Doctors in my experience are skilled members of a helping profession motivated to solve problems. It is strange that the branch of medicine called psychiatry has chosen to take the strategy adopted by substance abusers to help people with whichever conundrums beset them these days.
            And they are rather insistent on it. Can I ask if you feel that anybody can truly volunteer to take their drugs (much different and inferior to drugs of choice ie alcohol) while denied their rights, deprived of resources and possibly threatened with detention (rightly or wrongly) based on the assumed quality of their thinking?
            A simple Internet search or a search of MIA will inform you of PTMF a unique distillation of many views critical of current practise and a structured understanding of how to make sense of the predicament and what to do about it. It’s a work in progress but seems to be a way of developing understandings that might lead us out of the current impasse wherein genuine recovery is proving near impossible for more and more people than previously! Here’s one page from MIA
            https://www.madinamerica.com/2020/07/issues-power-central-understanding-psychological-distress/

  11. @rebel
    I can fully appreciate what you say regarding winding up in unwanted places.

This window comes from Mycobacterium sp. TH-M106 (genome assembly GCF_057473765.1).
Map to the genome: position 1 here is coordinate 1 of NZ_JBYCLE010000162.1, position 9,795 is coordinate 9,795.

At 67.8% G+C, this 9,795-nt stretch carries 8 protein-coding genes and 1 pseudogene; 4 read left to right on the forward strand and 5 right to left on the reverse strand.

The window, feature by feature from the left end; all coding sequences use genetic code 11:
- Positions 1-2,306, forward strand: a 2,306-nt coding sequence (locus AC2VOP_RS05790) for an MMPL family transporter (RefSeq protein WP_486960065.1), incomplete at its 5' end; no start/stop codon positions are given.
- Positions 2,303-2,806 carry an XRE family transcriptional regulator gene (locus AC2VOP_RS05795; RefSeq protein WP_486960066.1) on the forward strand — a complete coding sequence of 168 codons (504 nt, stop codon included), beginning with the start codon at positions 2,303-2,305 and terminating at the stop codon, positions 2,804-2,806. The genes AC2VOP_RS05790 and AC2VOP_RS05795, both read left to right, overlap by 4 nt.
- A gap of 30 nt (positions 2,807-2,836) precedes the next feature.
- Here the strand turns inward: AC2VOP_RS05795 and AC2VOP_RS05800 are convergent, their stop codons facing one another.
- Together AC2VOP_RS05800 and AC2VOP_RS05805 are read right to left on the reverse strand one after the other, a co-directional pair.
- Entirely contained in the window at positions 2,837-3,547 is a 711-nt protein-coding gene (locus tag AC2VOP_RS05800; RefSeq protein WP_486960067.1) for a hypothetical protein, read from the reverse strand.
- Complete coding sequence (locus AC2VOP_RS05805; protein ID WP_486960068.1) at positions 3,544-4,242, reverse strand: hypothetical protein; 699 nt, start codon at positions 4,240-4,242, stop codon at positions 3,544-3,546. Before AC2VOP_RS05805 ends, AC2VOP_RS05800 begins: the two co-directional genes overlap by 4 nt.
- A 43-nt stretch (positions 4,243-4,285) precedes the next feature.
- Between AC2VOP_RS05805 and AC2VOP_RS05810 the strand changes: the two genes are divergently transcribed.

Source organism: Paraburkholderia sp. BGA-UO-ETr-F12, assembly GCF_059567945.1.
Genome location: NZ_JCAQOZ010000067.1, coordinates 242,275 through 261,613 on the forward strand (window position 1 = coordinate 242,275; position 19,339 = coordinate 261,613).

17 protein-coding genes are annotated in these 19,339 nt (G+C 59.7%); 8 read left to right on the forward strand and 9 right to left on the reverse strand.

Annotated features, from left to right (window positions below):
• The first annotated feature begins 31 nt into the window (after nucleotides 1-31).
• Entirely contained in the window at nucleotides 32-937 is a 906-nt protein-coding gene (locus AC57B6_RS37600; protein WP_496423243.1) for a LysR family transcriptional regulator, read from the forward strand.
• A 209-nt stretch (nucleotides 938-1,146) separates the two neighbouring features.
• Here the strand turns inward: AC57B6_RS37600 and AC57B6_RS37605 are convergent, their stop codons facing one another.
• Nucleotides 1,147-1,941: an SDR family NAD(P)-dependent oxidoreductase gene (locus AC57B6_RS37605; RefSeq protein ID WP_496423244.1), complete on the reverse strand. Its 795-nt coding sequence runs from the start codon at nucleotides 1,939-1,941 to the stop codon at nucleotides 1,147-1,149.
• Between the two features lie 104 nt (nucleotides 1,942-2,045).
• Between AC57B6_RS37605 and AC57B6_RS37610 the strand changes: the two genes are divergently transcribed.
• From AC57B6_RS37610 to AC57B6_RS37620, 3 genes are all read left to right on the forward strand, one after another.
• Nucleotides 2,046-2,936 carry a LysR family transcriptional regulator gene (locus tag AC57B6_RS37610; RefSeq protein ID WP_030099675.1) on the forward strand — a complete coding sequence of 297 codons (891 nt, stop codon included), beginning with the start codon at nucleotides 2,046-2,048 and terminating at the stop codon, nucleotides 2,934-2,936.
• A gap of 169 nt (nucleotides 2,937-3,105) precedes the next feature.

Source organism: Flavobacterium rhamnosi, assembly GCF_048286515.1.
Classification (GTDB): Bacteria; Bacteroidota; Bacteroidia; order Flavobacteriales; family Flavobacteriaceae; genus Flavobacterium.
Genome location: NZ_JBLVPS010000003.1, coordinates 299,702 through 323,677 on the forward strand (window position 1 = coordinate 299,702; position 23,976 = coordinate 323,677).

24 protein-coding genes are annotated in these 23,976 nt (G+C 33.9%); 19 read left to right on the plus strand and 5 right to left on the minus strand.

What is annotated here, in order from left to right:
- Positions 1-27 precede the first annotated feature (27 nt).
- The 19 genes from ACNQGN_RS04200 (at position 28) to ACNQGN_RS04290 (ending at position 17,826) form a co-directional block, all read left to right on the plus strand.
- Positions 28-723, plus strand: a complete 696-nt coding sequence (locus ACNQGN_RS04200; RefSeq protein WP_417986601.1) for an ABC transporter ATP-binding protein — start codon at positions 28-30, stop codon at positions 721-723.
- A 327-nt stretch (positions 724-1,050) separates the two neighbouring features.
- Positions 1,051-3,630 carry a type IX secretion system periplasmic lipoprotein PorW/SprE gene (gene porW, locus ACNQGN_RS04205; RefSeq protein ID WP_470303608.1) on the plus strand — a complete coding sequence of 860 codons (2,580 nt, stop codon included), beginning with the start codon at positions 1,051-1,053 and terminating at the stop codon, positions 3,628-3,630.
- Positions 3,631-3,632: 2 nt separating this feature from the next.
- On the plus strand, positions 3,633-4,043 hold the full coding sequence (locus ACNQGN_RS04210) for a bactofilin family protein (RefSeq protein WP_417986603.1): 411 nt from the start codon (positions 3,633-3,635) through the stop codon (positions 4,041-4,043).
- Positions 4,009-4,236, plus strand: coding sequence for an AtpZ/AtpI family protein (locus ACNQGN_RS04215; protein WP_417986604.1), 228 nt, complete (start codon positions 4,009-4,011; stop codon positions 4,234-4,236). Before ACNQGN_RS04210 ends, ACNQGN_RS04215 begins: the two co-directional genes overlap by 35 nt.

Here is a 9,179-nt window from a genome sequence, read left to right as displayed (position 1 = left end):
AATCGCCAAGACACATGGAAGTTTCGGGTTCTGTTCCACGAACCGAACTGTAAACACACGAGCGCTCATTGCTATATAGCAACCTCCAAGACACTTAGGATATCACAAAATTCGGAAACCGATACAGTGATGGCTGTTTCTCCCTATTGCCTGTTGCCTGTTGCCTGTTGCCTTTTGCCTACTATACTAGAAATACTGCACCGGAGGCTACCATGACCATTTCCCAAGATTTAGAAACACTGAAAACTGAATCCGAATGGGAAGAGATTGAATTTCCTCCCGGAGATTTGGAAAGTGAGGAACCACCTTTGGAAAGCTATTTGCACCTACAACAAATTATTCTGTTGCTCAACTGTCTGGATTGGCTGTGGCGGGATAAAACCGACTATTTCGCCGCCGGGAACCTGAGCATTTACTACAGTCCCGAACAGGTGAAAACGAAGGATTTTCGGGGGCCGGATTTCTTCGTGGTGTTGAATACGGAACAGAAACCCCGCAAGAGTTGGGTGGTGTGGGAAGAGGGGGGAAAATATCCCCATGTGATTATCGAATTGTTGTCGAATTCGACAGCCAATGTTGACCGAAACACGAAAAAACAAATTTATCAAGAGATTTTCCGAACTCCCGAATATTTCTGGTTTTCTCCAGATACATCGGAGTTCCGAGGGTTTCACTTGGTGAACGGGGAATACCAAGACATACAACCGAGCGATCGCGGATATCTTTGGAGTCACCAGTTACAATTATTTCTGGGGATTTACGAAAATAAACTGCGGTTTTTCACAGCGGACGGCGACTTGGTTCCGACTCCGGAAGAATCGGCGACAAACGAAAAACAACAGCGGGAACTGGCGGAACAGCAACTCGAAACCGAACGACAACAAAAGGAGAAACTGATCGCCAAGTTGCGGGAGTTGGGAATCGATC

That is because of the set up.
    How often do people talk to someone they know, family or friends, who then say “you should talk to someone”.
    Talking is not “doing”. And in order to “do”, there need to be places that enable the “doing”.
    The doing is not when family and friends think that support means making a person feel broken or helpless. Yes people need to talk, but what they mostly need is to “DO” stuff together with someone. To experience their own value, in not just being supported, but that others also value their support.

    I realize too that most people learn what is needed, as time passes and we hopefully get wiser, so families and friends can’t be blamed individually. It is very difficult to promote the idea of community in a self preservation minded animal.